Rohingya Solidarity Organization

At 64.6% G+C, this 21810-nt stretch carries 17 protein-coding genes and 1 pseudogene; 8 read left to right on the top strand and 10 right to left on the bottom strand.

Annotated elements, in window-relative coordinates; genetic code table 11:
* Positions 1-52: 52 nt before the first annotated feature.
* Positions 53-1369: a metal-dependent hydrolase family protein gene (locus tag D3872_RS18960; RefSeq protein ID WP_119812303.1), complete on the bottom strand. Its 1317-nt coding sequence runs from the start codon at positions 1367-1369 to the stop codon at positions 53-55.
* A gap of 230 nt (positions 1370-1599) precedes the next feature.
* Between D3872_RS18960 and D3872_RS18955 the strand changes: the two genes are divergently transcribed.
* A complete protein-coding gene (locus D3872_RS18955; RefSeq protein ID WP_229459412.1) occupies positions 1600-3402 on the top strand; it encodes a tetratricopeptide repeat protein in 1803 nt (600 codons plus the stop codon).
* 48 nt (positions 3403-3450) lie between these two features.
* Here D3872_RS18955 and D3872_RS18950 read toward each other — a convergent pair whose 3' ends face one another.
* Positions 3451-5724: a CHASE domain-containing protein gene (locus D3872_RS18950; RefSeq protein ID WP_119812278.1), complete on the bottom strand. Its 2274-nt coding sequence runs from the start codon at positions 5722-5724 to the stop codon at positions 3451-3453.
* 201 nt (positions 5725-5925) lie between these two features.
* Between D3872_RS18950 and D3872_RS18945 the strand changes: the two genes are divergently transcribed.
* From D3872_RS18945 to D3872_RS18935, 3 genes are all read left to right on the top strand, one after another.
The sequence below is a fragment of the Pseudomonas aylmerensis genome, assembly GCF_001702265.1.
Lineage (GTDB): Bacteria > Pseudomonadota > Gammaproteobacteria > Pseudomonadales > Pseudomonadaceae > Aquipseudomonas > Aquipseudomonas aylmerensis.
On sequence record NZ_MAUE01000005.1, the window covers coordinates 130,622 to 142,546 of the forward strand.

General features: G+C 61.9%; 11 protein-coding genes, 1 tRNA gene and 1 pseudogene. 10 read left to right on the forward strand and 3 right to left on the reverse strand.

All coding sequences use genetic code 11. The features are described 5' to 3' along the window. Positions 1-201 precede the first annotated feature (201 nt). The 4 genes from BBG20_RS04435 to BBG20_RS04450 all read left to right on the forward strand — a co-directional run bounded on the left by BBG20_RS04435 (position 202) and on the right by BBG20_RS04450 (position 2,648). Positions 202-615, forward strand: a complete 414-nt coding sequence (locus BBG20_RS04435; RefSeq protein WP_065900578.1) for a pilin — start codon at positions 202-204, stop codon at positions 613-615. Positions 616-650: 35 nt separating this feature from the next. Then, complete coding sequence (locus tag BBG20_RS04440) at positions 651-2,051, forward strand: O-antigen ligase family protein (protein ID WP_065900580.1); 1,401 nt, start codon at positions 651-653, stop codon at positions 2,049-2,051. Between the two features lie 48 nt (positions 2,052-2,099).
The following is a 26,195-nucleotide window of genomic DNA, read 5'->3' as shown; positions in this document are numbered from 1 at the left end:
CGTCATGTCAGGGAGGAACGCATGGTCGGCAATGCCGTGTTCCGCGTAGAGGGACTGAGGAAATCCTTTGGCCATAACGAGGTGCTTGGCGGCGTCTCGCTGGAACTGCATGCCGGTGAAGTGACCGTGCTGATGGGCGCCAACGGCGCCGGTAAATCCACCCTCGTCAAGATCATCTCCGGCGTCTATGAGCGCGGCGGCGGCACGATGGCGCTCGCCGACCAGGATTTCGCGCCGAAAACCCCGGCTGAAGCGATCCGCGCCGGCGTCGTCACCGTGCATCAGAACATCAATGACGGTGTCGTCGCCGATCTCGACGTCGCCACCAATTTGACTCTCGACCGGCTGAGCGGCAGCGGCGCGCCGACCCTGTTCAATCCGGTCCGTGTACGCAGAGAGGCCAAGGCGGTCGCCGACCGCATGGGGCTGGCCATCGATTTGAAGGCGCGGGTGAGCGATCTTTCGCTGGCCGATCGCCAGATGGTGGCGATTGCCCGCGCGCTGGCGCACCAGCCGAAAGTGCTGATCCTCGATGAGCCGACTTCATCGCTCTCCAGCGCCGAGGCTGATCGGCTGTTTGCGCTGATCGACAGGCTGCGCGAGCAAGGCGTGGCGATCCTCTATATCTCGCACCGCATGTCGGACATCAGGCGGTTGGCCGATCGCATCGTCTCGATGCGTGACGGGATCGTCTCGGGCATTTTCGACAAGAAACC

Located mainly in Arakan State, Burma's Muslim Rohingya minority is subjected to "severe legal, economic, and social discrimination," in addition to the forced labor and other abuses commonly faced by the country's other ethnic minority groups, according to the U.S. State Department human rights report. Rohingyas lack citizenship, making them ineligible for public education beyond the primary level and for most civil service jobs. The government denies citizenship to Rohingyas on the ground that their ancestors did not live in Burma at the onset of British colonial rule in 1824, as required by Burma's restrictive citizenship law. It says the Rohingyas are Bengali migrants from neighboring Bangladesh who came to Arakan State to find work. Moreover, Rohingyas must get permission from township officials to leave their village areas. Authorities generally do not allow Rohingyas to travel to Rangoon, although some Rohingyas obtain permission by bribing officials. Rohingyas also face particularly harsh demands for forced labor. The Shan Human Rights Foundation and numerous Rohingya men say male Rohingyas must provide the army with up to 10 days of labor each month, the U.S. State Department report said. They are forced to carry food and ammunition under brutal conditions or, occasionally, to build Buddhist pagodas. Certain townships in Arakan State, including Thangwe, Gwa, and Taung-gut, are "Muslim-free zones" in which Muslims may not live, according to the U.S. State Department's October 2001 report on international religious freedom. In these areas, security forces have destroyed mosques and confiscated land from Muslims. In 1991 and again in 1997 and 1998, tens of thousands of Rohingyas from Arakan State fled to Bangladesh to escape abuses. Most have since returned, although 22,000 Rohingyas reportedly remain in refugee camps in Bangladesh. More than 100,000 other Rohingyas live outside the camps with no formal refugee papers. Muslims have been targeted in recent riots in both Arakan State and other areas. Offering evidence of what it called a "sharp increase in anti-Muslim violence" in Burma, the State Department religious freedom report said that government security and firefighting forces reportedly did little to contain attacks on Muslim mosques, businesses, and homes during February 2001 riots in Sittwe, the capital of Arakan State, that killed and wounded both Muslims and Buddhists. Outside Arakan State, rioting in the town of Taungoo in Pegu Division in southern Burma in 2001 targeted Muslim interests and killed some 10 Muslims and 2 Buddhists. The government responded to the violence by further restricting freedom of movement for Rohingyas and other Muslims, according to Human Rights Watch.
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